- The order in living things shows they are the product of intelligence. The result of the lottery draw is clearly the result of a random selection—unless family members of the lottery supervisor consistently win! Then we would conclude that the draw has not been random—it is not the result of a random process, but the result of an intelligent agent.
- The arrangement of cards resulting from shuffling would not normally suggest anything other than a random process. However, if all the cards were ordered by their suits from lowest to highest, we would logically conclude that an intelligent agent arranged them (or ‘stacked the deck’ in card-playing parlance) because such an arrangement is highly unlikely from genuine shuffling—a random, non-intelligent process.
- The arrangement of the sand grains in a pile would not normally suggest it resulted from intelligent activity rather than natural processes. However, if all the sand grains were lined up in single file, or were in a neat rectangle, we would attribute this to an intelligent agent, or a machine made by an intelligent agent, as this would not be likely from a natural process.
- The arrangement of people crossing a busy street would not normally suggest anything other than a random process. However, if all the people were ordered from shortest to tallest, or some other ordered arrangement, we would suspect that an intelligent agent was responsible for putting them in this order—that it did not result from chance. If 20 people were arranged from shortest to tallest, the odds of this happening by chance are less than one in a billion, billion (1018), so it would be reasonable to conclude that such an ordered arrangement was not due to chance whereas there would be nothing to suggest intelligent involvement if there was no meaningful pattern to the arrangement of people.
Many scientists today claim that an invisible ‘intelligent cause’ is outside the realm of ‘real’ science. These scientists have redefined science as naturalism (nature is all there is). However, scientists recognise the evidence for an invisible intelligent agent when it suits them. For example, forensic science determines if past events were the result of accident or plan and purpose (‘Who done it?’). The Piltdown ape-man fraud was discovered, after some 40 years, when researchers had the opportunity to examine the original bones and not just replicas, and they noticed file marks on the teeth.4 Such marks do not happen by natural processes and the researchers recognised the involvement of a human (intelligent) agent—a hoaxer.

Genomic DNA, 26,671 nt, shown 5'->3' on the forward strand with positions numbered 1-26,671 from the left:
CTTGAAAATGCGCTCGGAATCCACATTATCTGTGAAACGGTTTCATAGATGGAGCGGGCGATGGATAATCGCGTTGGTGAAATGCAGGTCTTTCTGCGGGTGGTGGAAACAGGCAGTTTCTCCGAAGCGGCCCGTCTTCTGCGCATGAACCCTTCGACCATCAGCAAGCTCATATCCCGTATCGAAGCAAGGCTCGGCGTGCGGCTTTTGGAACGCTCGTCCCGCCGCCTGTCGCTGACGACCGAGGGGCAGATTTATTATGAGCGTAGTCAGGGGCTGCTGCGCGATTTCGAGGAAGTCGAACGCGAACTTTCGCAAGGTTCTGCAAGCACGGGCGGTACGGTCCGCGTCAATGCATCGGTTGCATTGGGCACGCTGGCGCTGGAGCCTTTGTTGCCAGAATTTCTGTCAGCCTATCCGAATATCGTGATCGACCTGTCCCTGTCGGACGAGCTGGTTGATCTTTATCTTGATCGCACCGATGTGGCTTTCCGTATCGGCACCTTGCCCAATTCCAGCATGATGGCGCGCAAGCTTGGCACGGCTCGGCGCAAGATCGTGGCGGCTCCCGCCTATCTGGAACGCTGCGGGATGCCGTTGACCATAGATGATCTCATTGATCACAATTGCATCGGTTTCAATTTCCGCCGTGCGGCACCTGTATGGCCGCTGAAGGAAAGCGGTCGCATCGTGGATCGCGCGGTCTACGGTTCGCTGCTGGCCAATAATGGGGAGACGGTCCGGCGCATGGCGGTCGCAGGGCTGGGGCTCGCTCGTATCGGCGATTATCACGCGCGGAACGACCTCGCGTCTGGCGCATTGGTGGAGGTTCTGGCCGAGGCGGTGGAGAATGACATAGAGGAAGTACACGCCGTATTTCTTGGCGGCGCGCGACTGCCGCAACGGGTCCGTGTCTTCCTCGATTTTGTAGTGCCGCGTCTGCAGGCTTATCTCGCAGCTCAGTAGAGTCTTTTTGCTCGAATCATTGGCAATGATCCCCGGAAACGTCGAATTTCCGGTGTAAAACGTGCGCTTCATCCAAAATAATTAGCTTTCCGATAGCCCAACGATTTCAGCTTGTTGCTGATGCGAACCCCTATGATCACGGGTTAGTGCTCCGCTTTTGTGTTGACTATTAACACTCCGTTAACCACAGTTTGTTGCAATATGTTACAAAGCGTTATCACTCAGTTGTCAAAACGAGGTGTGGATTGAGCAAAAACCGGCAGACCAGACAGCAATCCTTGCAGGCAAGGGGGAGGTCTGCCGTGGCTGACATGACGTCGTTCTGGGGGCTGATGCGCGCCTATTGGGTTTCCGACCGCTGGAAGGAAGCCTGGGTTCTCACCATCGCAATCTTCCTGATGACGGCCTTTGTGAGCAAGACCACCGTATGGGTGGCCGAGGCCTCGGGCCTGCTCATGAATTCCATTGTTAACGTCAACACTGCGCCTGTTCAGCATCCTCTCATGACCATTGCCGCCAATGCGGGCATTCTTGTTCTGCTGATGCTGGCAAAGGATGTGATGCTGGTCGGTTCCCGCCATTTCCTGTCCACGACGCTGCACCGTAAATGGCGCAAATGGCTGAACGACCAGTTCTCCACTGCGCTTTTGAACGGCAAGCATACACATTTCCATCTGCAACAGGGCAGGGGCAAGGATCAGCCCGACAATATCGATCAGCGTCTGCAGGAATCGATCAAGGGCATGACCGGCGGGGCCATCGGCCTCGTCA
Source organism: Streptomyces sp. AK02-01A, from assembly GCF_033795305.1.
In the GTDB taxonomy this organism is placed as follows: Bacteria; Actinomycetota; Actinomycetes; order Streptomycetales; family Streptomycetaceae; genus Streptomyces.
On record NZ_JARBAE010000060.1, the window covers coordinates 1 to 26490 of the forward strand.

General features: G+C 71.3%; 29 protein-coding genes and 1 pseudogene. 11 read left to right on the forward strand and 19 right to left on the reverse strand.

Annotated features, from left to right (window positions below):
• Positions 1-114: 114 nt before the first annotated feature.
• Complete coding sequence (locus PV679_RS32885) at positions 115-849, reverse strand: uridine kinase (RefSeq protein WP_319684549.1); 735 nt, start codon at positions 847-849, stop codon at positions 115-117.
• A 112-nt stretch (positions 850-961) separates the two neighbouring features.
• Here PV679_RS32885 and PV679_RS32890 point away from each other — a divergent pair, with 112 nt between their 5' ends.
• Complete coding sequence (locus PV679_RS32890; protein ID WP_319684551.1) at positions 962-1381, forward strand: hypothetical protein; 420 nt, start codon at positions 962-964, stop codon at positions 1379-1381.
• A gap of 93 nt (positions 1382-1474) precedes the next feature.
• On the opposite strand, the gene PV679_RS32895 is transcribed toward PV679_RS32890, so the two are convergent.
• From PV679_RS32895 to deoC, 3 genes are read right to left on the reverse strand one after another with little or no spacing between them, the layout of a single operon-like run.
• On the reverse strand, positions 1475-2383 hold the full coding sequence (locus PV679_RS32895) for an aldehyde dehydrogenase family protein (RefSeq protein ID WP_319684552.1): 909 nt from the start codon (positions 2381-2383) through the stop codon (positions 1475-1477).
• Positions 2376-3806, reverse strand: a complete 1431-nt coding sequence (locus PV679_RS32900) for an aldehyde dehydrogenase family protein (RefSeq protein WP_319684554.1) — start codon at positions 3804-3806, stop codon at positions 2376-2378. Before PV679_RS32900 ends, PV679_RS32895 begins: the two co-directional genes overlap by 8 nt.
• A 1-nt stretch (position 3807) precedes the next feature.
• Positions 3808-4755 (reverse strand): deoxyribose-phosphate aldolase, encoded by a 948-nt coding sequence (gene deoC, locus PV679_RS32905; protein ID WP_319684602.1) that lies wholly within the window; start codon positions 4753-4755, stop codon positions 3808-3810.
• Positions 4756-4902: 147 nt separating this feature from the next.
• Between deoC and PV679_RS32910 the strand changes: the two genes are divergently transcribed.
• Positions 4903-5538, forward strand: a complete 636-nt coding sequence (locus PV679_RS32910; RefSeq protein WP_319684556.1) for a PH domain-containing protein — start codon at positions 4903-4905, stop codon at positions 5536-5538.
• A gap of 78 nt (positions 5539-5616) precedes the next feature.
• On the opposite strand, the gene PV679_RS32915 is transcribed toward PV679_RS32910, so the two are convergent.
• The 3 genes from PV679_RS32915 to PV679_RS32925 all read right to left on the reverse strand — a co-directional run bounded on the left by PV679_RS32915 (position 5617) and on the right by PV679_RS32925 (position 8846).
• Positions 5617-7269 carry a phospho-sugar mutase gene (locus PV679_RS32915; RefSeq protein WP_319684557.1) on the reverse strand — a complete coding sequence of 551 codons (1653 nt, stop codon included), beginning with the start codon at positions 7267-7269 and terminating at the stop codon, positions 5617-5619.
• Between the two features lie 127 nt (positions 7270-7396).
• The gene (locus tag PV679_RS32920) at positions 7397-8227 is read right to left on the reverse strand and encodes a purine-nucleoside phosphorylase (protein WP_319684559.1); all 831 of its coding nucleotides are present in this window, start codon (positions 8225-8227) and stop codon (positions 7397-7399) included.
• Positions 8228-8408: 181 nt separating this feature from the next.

Likewise, United States taxpayers are spending millions of dollars yearly in funding the Search for Extra-terrestrial Intelligence (SETI). If those listening hear a radio signal with random noise, it is clearly the product of a natural process, but if there is a pattern such as ‘dah-dah-dah-dit-dit-dit-dah-dah-dah’, it will be hailed as evidence for an intelligent, although invisible, source.
If such evidence indicates an intelligent source then surely the incredible amount of information on the DNA in living things, equivalent to a library of a thousand 500-page books in a human being,5 shouts creation by a Creator! The more we know about the biochemical workings of living cells, the stronger the evidence becomes for the intimate involvement of a creator. We are indeed fearfully and wonderfully made and no amount of illogical and irrelevant analogy will counter the clear evidence for this.
- D.A. Bradbury, ‘Reply to Landau and Landau’, Creation/Evolution 13(2):48–49, 1993. Return to text.
- ibid. Return to text.
- F. Hoyle, ‘The big bang in astronomy’, New Scientist, 92(1280):527, 1981. Return to text.
- M.L. Lubenow, Bones of Contention—a Creationist Assessment of Human Fossils, Baker Book House, Grand Rapids, 1992, pp. 39–44. Return to text.
- M. Denton, Evolution: Theory in Crisis, Burnett Books, London, 1985, p.351. Return to text.